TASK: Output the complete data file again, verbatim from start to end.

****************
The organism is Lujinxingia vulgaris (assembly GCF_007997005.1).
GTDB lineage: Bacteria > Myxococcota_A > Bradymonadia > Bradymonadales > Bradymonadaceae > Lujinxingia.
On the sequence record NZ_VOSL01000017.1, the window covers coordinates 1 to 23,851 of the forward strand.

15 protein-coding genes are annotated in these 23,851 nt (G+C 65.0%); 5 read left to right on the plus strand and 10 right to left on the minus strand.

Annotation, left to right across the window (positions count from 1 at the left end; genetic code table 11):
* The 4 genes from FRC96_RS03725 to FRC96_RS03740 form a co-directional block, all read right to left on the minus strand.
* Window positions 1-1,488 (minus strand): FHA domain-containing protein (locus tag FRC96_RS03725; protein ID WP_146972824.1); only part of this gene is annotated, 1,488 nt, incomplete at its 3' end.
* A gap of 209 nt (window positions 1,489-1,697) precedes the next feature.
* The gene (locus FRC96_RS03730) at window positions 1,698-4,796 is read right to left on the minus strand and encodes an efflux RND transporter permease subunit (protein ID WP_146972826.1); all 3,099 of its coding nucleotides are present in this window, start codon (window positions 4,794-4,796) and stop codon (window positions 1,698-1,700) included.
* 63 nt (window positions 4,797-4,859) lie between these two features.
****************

The organism is Lujinxingia vulgaris (assembly GCF_007997005.1).
GTDB lineage: Bacteria > Myxococcota_A > Bradymonadia > Bradymonadales > Bradymonadaceae > Lujinxingia.
On the sequence record NZ_VOSL01000017.1, the window covers coordinates 1 to 23,851 of the forward strand.

15 protein-coding genes are annotated in these 23,851 nt (G+C 65.0%); 5 read left to right on the plus strand and 10 right to left on the minus strand.

Annotation, left to right across the window (positions count from 1 at the left end; genetic code table 11):
* The 4 genes from FRC96_RS03725 to FRC96_RS03740 form a co-directional block, all read right to left on the minus strand.
* Window positions 1-1,488 (minus strand): FHA domain-containing protein (locus tag FRC96_RS03725; protein ID WP_146972824.1); only part of this gene is annotated, 1,488 nt, incomplete at its 3' end.
* A gap of 209 nt (window positions 1,489-1,697) precedes the next feature.
* The gene (locus FRC96_RS03730) at window positions 1,698-4,796 is read right to left on the minus strand and encodes an efflux RND transporter permease subunit (protein ID WP_146972826.1); all 3,099 of its coding nucleotides are present in this window, start codon (window positions 4,794-4,796) and stop codon (window positions 1,698-1,700) included.
* 63 nt (window positions 4,797-4,859) lie between these two features.